Steps should be taken to address the problem of homelessness.

(iv) Law Reform

I would support an ongoing review of the law, to keep it in line with modern needs. Examples of areas for reform are:

  • the Loans (Infants) Act 1907, to provide better protection against minors getting into debt;

  • the wholly outdated, and somewhat absurd, rules, dating back to 1842, on the defence of insanity; and

  • in the longer term, a new criminal code (such as was proposed in Britain in the 1980ís without being enacted) to meet the needs of the 21st century.

I would like consideration to be given to the possibility of extending the provision of legal aid to cover legal representation at employment and at rent tribunals.

(v) Law and Order

The existing prison is clearly inadequate, and needs to be replaced as a matter of urgency. I shall follow carefully the ongoing discussion about its relocation.

In any event, consideration should be given to:

  • an open prison for offenders who do not constitute a danger to society, but for whom the courts deem prison to be the appropriate sentence;

  • a closed prison for those in any other category; and

  • a separate wing for those on remand.

In each case there should be one prisoner to each cell, with humane living conditions, and every opportunity for the acquisition, or the development, of appropriate education and other skills as part of a rehabilitation programme. Moreover, there needs to be a wideóranging review of criminal penalties, to reserve prison as a last resort for those people for whom no other form of punishment is appropriate.

Particular attention should be given to:

  • victim support;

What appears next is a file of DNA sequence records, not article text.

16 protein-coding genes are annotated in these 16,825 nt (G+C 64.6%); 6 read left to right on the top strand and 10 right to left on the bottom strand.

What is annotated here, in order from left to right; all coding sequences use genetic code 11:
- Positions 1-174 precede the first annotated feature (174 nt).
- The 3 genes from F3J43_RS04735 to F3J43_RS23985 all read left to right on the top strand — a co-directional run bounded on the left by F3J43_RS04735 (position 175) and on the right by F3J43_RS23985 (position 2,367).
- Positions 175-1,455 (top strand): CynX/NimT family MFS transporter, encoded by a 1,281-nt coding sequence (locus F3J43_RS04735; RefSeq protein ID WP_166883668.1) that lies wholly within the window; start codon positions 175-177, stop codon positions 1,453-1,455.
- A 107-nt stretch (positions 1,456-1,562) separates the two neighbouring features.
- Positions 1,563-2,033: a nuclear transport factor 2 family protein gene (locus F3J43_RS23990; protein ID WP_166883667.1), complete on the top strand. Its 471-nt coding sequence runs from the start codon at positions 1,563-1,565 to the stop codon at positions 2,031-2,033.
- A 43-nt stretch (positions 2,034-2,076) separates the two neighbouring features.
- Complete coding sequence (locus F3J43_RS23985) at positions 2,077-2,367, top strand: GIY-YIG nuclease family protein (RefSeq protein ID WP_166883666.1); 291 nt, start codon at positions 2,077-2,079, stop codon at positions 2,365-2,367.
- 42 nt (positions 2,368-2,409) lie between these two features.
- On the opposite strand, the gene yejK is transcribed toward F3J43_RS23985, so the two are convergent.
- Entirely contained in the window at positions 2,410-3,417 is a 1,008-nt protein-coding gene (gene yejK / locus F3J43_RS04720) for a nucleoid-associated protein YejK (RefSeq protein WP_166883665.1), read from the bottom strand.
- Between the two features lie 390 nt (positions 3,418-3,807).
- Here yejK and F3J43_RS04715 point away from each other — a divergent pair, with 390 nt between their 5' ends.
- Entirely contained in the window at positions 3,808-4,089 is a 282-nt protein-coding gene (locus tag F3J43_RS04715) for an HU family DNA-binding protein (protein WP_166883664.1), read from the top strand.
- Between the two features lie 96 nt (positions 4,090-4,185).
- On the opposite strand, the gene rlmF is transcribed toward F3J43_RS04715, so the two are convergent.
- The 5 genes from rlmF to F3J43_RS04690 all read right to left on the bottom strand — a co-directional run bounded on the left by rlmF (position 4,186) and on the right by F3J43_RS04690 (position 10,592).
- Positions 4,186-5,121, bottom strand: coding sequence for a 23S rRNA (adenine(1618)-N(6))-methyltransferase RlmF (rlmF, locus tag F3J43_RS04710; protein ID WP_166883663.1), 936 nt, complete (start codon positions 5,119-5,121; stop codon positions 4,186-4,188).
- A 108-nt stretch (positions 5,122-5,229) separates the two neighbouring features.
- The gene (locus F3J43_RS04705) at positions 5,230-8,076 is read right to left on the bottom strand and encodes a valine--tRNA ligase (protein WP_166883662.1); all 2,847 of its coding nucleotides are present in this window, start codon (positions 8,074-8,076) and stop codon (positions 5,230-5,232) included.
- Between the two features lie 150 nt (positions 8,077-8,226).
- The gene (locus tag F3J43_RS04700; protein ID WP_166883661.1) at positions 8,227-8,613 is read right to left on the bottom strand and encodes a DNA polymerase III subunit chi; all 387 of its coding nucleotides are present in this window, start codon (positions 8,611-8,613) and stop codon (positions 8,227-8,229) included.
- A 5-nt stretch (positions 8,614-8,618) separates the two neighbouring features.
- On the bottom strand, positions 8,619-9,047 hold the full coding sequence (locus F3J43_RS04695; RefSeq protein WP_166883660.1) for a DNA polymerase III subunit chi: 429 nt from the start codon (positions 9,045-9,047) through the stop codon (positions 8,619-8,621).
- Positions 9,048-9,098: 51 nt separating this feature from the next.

• the after-care of prisoners on their release;

  • the retention of the current drugs laws;

  • tax incentives for alcohol free bars/places of entertainment;

  • a review and an updating of the obscenity laws to make them more effectual; and

  • the curtailing of the growing practice of able-bodied people cycling on the pavement, disregarding both the road traffic laws and pedestriansí safety.

On the wider question of law and order, I welcome the policy of police on the beat.

(vi) Agriculture and Fishing

Every step should be taken to preserve and improve the Islandís agriculture and fishing. European regulations should be resisted where they are contrary to the Manx public interest.

(vii) Constitutional and National Issues

The Isle of Man should move towards greater independence from the United Kingdom. In the meantime, it should:

  • establish the principle that the Royal Assent may be refused to Manx Bills only on the advice of Manx Ministers;

  • take the maximum advantage of its associate membership of the European Union;

  • acquire effective control of all its taxation;

  • develop relations with countries worldwide that are similar to the Isle of Man;

  • examine the legislation of various jurisdictions before making new law; and

  • ensure that the aspirations of the prayers to Almighty God, said throughout the year whenever the Legislature meets, are translated into practice in all aspects of the Islandís government.

Published by Peter Murcott
8 Selborne Drive
Douglas
IM2 3LS
Telephone: (01624) 611483

Printed from the IoM Elections Website. www.iomelections.com 

REPRESENTATION OF THE PEOPLE ACT 1995